Hill: The Future is not near, it’s here
Author: Sen. Owen Hill - March 27, 2017 - Updated: March 27, 2017
Mornings are rough. Stop-and go-traffic on I-25 can feel more like a nauseating carnival ride than a highway. It’s no easier in the city. A car just ahead with out-of-state plates slams on its brakes and that cup of morning coffee flies through the air, staining your shirt. The car ahead is now attempting to parallel park, and doing a pretty poor job of it. The minutes tick by until traffic opens up enough to swerve angrily around the parallel parking pariah, narrowly avoiding a pedestrian who decided to walk diagonally across a busy downtown intersection. Arrive at work late, stained, smelling like dark roast and at peak levels of frustration. Time to start the day.
Now imagine kissing the kids goodbye in the morning before cruising down I-25, smoothly navigating the urban obstacles, expertly parallel parking all while you casually sip your dark roast —spill free — and read the morning paper. Maybe there’s even time to send your spouse a sweet message or stop for bagels for the office. You’ve guaranteed yourself a safe and productive morning all with the push of one sleek button. Spend the rest of the day whistling the theme song to the Andy Griffith Show, the world is yours.
Last week, the Senate Business, Labor, and Technology Committee unanimously approved my bill to allow self-driving cars in Colorado. Senate Bill 213 lays the groundwork for the development of these driverless cars in Colorado. This legislation specifically allows these cars to operate within Colorado by creating a loose framework for lawmakers to continue to legislate on this issue as technology progresses in the years to come. It’s time for us to invest in our future and signal to technology and manufacturing firms that Colorado is open for business.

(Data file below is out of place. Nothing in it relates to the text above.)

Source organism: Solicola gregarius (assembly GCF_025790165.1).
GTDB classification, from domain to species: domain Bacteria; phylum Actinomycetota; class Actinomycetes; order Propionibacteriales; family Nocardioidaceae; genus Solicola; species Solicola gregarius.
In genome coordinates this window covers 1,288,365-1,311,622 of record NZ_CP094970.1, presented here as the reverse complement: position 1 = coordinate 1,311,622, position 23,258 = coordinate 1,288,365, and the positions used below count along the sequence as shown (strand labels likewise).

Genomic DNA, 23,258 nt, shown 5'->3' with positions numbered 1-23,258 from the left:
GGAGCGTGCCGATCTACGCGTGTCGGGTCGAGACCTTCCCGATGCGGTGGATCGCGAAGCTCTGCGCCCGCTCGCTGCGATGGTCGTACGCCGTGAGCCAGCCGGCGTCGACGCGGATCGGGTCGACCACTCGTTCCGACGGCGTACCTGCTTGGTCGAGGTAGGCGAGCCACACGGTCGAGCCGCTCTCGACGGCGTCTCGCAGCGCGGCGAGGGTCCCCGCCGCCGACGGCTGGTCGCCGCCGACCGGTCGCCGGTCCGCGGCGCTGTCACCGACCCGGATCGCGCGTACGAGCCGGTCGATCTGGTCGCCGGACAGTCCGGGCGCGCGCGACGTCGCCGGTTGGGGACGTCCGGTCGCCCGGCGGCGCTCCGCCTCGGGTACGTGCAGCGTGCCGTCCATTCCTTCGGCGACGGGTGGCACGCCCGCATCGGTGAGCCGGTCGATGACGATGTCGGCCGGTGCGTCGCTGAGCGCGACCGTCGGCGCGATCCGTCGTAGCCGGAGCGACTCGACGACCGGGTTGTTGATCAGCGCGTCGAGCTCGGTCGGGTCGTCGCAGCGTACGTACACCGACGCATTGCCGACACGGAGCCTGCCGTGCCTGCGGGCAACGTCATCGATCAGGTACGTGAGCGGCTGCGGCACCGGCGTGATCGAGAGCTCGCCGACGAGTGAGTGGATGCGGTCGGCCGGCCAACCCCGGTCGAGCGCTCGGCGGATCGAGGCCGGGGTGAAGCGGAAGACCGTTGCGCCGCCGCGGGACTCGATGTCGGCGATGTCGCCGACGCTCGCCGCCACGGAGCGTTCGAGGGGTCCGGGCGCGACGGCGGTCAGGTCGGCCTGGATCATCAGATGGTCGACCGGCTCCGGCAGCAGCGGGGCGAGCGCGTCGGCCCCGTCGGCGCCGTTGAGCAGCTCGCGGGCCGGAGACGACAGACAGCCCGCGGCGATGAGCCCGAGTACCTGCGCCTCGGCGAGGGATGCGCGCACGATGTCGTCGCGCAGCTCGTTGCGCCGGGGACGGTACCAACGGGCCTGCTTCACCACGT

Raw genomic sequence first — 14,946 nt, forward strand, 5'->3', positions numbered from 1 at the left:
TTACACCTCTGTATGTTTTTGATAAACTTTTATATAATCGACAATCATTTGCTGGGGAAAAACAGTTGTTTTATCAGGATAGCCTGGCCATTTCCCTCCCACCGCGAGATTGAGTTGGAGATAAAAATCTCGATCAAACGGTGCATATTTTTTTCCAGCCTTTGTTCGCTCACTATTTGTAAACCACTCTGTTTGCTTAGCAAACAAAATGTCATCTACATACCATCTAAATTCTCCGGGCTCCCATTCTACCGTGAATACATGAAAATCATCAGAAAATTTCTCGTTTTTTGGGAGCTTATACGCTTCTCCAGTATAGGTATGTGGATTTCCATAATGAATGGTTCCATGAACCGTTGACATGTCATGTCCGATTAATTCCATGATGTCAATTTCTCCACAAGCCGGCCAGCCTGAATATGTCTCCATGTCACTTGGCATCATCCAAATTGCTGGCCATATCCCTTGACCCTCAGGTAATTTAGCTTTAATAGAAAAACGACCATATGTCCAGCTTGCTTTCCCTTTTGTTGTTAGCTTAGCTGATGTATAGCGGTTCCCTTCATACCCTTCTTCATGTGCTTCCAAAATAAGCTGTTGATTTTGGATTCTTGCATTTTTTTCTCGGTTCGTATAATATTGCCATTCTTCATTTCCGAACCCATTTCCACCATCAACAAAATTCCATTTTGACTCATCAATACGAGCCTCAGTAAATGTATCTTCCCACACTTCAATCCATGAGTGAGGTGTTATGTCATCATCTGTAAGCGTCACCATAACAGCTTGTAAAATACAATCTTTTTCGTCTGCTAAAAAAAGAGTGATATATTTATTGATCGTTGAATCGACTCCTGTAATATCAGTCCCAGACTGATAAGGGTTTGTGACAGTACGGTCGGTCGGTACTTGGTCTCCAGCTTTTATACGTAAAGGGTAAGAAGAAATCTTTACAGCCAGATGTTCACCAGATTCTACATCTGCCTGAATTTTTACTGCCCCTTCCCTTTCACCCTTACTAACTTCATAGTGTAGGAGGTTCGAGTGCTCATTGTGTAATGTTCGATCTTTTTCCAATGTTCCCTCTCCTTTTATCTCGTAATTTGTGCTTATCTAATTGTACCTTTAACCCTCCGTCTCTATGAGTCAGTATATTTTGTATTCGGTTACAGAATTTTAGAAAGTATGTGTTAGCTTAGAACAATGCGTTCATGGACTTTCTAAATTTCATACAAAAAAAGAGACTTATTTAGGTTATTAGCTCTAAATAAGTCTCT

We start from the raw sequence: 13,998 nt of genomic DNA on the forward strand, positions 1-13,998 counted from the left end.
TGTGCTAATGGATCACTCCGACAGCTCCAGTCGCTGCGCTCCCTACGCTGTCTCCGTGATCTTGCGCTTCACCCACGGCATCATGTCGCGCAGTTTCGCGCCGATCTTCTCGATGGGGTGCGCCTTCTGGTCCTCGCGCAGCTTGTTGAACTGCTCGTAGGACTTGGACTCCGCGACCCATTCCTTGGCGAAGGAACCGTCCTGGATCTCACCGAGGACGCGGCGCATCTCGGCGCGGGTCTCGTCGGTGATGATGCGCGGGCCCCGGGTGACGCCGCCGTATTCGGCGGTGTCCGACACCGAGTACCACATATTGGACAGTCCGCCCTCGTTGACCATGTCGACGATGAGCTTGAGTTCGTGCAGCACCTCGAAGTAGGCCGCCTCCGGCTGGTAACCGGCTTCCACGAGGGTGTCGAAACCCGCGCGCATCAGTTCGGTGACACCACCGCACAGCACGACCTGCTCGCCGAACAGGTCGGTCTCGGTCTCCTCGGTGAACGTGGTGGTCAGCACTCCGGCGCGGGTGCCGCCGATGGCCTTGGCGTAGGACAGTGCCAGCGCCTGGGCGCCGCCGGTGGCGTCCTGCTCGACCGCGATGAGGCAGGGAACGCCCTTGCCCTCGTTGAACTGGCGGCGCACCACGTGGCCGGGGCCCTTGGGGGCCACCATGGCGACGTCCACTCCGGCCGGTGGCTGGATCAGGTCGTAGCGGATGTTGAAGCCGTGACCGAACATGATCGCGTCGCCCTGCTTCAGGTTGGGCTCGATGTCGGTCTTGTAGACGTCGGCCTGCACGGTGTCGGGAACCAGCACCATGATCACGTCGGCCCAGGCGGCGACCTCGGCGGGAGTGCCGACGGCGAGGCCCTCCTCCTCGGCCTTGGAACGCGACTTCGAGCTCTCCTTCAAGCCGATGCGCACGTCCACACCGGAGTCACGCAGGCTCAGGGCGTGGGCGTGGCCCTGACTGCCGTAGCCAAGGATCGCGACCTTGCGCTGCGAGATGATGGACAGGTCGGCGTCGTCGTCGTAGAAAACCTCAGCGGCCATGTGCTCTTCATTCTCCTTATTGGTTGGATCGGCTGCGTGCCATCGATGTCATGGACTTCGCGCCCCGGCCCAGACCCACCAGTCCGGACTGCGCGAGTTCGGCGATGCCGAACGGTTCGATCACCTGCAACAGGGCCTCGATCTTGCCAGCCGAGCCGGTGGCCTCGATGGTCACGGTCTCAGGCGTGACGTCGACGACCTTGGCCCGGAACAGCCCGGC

In 2016, Uber was forced to pull driverless cars, part of a pilot program, off San Francisco streets after California put the brakes on vehicle registrations for self-driving technology. The project was then moved to Arizona where Gov. Doug Ducey welcomed the innovation with open arms. SB 213 would open the door to successful projects in Colorado, paving the way for more local jobs in this burgeoning industry.
As more and more tech and manufacturing firms seek to leave the oppressive regulations and high costs of doing business in Silicon Valley, Colorado politicians are doing everything in our power to make Colorado an attractive market to relocate to. It is our duty as public servants to foster a competitive job market for Coloradans and help everyone in our state start on a path to a more prosperous future. By repealing burdensome regulations, laying the framework for new innovative technologies, and welcoming those entrepreneurs who are brave enough to take a chance on a bold idea, we can usher in a new era of economic growth in Colorado.
Many states lack the imagination to see the possibilities of a brighter future, and the dedication to pioneering innovative legislation like we have, here in Colorado. Our state is often on the cutting edge of new technologies and policies because Coloradans aren’t afraid to think outside the box and look ahead to what’s next.
Driverless cars are simply the beginning. It’s time to firmly establish Colorado’s place at the forefront of innovation and technology. It’s time to let our imagination run wild and look to all the possibilities the future has in store for Colorado. Bold and brave initiatives led by a team of trailblazers in every corner of our state will pave the way for what is to come in our state. We’re pioneers in Colorado. It’s time to act and ensure our vision of how to thrive in the west becomes a reality. The future is not near, it’s here.